Neutral Tandem: the world’s a stage
Guy Matthews examines the plans of the relatively unknown US interconnect specialist Neutral Tandem which, in acquiring Tinet, has been catapulted onto the global stage.
Chicago-based network interconnection specialist Neutral Tandem offered scant evidence of international ambition during the first seven years of its existence.
From its outset in 2003, the company was focussed on allowing competitive operators in the US’s fixed, mobile and cable sectors to exchange traffic with each other without the expense of recoursing to an ILEC, steadily building a nationwide footprint through an entirely organic growth process.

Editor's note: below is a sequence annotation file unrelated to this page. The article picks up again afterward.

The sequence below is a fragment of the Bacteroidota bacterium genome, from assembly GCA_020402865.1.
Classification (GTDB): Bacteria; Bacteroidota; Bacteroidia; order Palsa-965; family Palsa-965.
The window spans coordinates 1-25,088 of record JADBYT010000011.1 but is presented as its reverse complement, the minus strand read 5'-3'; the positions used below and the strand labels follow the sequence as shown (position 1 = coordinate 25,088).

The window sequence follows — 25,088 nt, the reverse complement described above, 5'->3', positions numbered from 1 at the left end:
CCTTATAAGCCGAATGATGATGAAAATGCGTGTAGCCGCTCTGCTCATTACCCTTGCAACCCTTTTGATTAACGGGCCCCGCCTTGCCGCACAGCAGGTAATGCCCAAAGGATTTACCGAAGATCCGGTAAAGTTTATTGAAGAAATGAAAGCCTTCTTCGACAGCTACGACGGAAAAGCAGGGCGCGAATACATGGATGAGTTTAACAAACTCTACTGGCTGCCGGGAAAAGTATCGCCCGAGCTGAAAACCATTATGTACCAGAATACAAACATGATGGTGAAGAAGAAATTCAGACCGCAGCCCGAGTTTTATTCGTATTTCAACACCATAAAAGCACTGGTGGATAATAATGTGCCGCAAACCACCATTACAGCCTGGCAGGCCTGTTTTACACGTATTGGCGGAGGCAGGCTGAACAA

Everything changed in October 2010 when Neutral Tandem made its first ever acquisitive play, stunning the telecoms world with the purchase of Italian carrier Tinet for $94.9 million, vaulting itself into global data services and at a stroke extending its reach all over Europe and Asia.
Until May 2009, Tinet had been known as Tiscali International Network, the global wholesale arm of Tiscali Group. Then came the division’s acquisition by Italian venture capital firm BS Private Equity, and a rebrand to mark its separation from the rest of Tiscali. Satisfied that it had pared the operation down to its essentials, BS sought a buyer and found Neutral Tandem.The move gives Neutral Tandem an international end-to-end wholesale voice, IP and Ethernet capability, in particular adding global credibility to its still fledgling initiative in the Ethernet exchange market – the core rationale for the Tinet buy-out.